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SJD and Hospital Clínic create a centre to carry out robotic heart surgery on children and young people

During a minimally invasive heart operation procedure - SJD Barcelona Children's Hospital

The facility is the first in Spain to use this technique on pediatric patients with congenital cardiopathies, who previously had to undergo open heart surgery.

The SJD Barcelona Children's Hospital and Hospital Clínic Barcelona have created the Congenital Cardiopathy Centre to offer comprehensive care to children born with heart malformations throughout their entire life. The SJD-Clínic Congenital Cardiopathy Centre Barcelona was presented by: the Generalitat de Catalunya's Minister of Health, Manel Balcells; the Director of the Hospital Clínic Cardiovascular Institute, Marta Sitges; the Head of the Cardiovascular Surgery Department at the SJD Barcelona Children's Hospital, Stefano Congiu; and Daniel Pereda, Director of the new facility and consultant in the Cardiovascular Surgery Department at Hospital Clínic.

Each year, 600 babies are born in Catalonia with a congenital cardiopathy, whether relating to structural heart problems (in the chambers or valves, for example) or relating to the great vessels in the chest. A severe cardiopathy is involved in 30% of cases. Thanks to scientific progress in the last decades, around 95% of these children make it to adulthood. However, they have very specific needs.

As such, the Congenital Cardiopathy Centre, a joint effort by the SJD Barcelona Children's Hospital and Hospital Clínic Barcelona, was born. Their goal is to ensure the same team of professionals treats and monitors the patient throughout their life, as successful management of cardiovascular disease patients is rooted in high-quality, multidisciplinary caregiving with a long-term monitoring strategy to ensure continued care well into adulthood. That is why having a specialised, integrated facility with a transversal vision is vital to improving the quality of healthcare for these patients.

The new centre has two branches: one at the SJD Barcelona Children's Hospital, and the other at Hospital Clínic. Together, they have a complete and complementary service offering, also boasting an integrated team of 23 professionals from across Cardiovascular Surgery, Cardiology, Pediatrics and Anesthesiology.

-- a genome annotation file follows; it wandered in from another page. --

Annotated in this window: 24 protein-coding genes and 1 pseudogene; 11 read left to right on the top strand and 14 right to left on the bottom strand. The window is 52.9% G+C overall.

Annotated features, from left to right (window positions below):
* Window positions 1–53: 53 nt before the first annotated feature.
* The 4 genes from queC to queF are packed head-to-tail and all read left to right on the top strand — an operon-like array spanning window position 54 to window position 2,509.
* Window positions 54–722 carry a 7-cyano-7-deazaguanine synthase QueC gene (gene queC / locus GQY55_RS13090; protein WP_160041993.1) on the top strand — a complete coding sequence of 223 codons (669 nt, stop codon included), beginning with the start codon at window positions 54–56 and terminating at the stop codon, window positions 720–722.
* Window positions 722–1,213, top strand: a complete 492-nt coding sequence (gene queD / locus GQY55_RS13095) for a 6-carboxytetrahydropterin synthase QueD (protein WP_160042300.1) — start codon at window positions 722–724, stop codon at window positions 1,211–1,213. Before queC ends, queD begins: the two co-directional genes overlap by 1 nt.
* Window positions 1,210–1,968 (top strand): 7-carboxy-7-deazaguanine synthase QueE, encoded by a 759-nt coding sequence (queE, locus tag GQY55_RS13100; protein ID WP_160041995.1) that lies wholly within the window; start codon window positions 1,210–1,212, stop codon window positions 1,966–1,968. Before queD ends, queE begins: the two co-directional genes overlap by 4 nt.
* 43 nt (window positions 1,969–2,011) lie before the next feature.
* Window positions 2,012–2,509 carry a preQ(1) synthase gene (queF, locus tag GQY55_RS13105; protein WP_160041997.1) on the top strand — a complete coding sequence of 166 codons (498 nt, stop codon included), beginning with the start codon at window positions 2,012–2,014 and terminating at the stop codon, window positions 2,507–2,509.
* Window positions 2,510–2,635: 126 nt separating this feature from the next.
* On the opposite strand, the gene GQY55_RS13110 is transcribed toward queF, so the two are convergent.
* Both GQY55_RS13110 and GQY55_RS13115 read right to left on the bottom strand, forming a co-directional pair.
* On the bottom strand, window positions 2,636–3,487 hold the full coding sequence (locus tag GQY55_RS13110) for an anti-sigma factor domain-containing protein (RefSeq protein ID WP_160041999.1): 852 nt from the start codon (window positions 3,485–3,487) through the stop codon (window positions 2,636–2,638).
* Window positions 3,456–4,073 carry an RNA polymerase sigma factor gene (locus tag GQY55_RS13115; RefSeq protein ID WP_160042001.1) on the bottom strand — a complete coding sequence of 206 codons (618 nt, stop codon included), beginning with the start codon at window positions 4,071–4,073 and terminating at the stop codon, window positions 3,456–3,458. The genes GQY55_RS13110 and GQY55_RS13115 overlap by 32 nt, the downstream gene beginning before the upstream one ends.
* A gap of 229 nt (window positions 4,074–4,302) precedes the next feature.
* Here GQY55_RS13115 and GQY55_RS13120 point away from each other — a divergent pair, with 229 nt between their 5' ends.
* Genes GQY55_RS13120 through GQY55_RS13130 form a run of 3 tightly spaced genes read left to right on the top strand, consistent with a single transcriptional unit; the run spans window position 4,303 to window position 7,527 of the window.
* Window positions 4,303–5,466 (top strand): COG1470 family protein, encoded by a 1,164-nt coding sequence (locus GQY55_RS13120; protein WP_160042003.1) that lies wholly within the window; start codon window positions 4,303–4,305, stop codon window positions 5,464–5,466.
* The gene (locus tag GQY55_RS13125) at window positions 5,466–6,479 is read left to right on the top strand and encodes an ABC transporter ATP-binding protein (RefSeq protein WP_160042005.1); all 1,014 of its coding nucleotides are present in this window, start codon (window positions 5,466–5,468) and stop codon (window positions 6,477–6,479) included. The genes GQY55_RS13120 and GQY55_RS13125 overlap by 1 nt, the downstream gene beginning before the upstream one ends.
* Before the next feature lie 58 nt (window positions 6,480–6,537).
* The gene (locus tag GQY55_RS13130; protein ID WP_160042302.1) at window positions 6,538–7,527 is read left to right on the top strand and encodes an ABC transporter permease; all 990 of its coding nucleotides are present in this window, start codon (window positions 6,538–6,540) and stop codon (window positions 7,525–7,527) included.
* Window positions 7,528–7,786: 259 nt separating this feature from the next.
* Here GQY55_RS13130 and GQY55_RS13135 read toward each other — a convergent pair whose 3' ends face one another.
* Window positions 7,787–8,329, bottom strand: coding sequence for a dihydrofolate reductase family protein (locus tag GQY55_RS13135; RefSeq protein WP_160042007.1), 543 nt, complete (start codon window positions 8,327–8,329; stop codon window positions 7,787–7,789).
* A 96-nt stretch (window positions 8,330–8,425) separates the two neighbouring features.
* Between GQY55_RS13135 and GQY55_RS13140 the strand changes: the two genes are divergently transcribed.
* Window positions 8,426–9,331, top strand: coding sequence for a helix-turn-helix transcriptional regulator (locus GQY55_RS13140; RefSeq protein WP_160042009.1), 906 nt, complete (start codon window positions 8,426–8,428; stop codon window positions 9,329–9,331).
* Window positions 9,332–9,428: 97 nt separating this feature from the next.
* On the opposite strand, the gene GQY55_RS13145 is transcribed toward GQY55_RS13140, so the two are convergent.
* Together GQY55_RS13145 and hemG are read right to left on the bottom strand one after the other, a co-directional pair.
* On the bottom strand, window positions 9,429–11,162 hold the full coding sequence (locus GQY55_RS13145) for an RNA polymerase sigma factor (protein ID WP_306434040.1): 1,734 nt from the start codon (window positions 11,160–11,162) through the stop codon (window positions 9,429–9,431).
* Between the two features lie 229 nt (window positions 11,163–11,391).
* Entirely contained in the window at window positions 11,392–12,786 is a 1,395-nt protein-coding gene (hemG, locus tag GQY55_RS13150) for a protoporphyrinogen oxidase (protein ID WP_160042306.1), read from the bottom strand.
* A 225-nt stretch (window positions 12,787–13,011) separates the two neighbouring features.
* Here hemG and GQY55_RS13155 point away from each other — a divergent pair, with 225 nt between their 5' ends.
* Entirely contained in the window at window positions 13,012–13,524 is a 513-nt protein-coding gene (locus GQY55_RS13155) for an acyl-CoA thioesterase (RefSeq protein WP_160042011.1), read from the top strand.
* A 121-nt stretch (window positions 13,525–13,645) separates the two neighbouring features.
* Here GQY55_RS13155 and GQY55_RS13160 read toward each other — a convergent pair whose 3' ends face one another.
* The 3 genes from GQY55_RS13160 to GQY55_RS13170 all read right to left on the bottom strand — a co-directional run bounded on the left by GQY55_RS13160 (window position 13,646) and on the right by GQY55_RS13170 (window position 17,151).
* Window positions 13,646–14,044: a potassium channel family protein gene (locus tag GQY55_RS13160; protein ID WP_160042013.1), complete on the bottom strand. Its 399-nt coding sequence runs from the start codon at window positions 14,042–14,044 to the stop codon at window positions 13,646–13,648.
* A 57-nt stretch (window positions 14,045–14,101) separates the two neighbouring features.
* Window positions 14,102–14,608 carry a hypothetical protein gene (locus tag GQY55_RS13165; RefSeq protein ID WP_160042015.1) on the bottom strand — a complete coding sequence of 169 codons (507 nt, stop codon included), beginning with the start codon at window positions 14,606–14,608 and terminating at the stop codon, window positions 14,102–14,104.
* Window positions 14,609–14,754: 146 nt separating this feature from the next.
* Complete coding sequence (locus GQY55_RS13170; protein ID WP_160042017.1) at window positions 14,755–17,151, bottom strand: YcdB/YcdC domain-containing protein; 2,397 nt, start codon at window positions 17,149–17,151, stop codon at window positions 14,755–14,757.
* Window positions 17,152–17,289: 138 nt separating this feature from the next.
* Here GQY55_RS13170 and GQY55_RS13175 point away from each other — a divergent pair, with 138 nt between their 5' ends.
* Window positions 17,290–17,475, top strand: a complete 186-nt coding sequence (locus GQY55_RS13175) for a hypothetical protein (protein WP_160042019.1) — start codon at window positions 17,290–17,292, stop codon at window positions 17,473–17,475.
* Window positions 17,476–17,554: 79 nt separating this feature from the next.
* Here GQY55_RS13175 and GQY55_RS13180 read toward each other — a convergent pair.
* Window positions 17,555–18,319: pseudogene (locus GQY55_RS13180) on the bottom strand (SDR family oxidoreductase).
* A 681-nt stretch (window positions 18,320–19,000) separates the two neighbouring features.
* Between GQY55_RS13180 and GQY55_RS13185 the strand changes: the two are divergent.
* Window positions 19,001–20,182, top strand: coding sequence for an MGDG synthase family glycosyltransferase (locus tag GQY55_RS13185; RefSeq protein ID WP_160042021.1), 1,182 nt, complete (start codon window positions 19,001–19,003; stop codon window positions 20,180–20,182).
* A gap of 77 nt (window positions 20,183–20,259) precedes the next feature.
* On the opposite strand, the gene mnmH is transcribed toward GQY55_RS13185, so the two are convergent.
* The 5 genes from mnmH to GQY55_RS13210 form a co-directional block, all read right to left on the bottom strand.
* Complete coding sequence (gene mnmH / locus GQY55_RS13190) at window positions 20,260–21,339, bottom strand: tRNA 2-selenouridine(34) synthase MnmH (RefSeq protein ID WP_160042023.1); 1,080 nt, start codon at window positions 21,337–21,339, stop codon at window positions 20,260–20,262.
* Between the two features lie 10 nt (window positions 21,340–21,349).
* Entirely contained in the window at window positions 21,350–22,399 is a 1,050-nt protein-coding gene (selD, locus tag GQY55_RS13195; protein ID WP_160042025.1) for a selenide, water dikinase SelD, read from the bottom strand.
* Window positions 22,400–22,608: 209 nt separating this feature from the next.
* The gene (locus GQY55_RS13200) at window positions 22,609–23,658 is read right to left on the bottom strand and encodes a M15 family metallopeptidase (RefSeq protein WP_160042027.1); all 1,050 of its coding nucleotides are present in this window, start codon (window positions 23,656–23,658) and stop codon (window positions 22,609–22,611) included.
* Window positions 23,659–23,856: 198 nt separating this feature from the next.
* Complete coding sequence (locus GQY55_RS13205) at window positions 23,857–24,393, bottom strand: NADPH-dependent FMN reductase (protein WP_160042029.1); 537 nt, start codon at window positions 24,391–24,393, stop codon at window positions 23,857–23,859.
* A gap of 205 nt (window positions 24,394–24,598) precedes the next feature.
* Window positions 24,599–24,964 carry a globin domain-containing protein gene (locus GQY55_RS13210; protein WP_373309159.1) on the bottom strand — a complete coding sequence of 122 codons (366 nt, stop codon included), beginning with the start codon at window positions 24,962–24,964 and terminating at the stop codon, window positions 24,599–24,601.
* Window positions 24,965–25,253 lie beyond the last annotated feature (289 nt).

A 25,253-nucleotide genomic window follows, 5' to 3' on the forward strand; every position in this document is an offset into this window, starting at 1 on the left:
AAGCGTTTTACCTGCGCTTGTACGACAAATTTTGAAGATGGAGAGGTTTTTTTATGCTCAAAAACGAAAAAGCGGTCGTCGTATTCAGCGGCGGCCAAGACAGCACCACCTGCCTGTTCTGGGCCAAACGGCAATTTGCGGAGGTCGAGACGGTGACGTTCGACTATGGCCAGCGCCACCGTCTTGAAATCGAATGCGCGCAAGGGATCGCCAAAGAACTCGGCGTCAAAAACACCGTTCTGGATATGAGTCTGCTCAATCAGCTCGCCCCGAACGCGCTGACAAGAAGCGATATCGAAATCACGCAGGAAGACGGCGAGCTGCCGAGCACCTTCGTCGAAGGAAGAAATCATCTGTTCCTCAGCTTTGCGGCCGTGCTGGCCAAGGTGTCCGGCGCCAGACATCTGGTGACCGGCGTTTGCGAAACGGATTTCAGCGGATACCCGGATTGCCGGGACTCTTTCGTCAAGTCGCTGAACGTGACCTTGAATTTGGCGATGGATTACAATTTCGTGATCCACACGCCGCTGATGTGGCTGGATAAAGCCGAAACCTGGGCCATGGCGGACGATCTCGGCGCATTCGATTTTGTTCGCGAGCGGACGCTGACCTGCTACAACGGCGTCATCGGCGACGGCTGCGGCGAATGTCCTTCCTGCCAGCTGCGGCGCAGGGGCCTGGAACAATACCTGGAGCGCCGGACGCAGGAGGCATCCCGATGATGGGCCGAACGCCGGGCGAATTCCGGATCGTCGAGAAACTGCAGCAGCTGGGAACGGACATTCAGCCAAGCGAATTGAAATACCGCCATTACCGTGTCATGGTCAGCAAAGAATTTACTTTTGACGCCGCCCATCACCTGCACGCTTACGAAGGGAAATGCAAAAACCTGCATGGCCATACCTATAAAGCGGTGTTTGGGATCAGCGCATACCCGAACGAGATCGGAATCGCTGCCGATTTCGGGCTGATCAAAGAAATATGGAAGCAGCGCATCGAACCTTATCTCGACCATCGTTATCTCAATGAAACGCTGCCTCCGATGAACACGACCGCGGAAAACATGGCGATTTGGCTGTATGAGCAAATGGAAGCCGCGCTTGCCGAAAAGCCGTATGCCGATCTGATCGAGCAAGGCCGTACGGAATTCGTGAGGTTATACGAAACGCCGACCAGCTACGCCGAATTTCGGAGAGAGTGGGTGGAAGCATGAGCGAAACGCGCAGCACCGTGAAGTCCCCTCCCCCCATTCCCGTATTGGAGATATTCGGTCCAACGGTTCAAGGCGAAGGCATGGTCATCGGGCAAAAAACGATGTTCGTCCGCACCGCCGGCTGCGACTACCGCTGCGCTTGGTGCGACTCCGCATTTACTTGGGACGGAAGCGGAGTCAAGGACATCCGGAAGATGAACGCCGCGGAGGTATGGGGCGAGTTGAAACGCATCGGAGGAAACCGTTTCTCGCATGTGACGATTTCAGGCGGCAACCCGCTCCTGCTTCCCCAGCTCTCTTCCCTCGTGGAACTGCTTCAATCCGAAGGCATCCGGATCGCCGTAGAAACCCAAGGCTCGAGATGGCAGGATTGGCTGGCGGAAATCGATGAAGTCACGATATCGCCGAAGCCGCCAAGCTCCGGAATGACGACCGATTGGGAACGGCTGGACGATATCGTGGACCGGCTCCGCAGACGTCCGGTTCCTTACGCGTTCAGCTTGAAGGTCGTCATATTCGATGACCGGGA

First minimally invasive heart surgery operations on children in Spain

The creation of this centre—fruit of the strategic alliance between SJD and Hospital Clínic—will allow the pediatric population to gain access to surgical techniques that, until now, had only been used on adult patients. These techniques involve minimally invasive thoracoscopies and robotic surgery. Until now, children and young people with congenital heart defects had to undergo open heart surgery, which involved a much longer post-operative recovery period, as well as a more significant esthetic impact.

The new Congenital Cardiopathy Centre has already carried out five of these minimally invasive procedures on infants. In three of those five cases, professionals opted for a thoracoscopy, which involves making small incisions to the chest and inserting a small video scope to see both the surgical area and the surgical instruments needed for the operation. The first girl to undergo this technique had a heart tumour that needed to be removed. The youngest patient to receive surgical treatment at the new centre so far was six years old.

First application of robotic surgery on children

In the two remaining cases, professionals chose to perform robotic heart surgery. The first pediatric patient to undergo robot-assisted heart surgery was a 13-year-old girl from the Basque Country with an ostium primum atrial septal defect (where both atria are connected) and a mitral valve defect. These malformations caused abnormal blood circulation within the patient's heart, leading to an imbalance that overloaded the right side of the heart. Over time, this led to heart failure.

Furthermore, this patient’s condition was aggravated by a high degree of scoliosis, making accessing the heart more difficult. As such, the surgical team decided to utilise robot-assisted surgery, which, through four small 8 mm incisions to the chest cavity, allowed them to insert a camera into the heart and see the surgical area and the surgical instruments needed to carry out the operation. Doing do allowed the medical team at the Congenital Cardiopathy Centre to both close the atrial septum connecting both heart chambers, and also repair the damaged mitral valve. The operation, which took place in November, took four hours and involved ten individual professionals.

The second patient to undergo this robot-assisted surgery was a 15-year-old boy who had previously been treated for an atrial septal defect with a catheterisation and then went on to develop an infection of the closure device (endocarditis).

Director of the facility, Daniel Pereda, explains that, when it comes to pediatric patients, robotic surgery is limited due to the age and physical size of patients, because surgical tools have been created and designed for adults. That is why surgeons only consider this option for older pediatric patients and teenagers.

The main candidates for this type of surgery are patients with the following diseases: atrial septal defect, when it cannot be resolved by catheterisation; mitral or tricuspid valve insufficiency; or cardiac tumours. The centre is predicted to perform minimally invasive robot-assisted surgery on a dozen patients each year, as well as 20 thoracoscopy surgical procedures.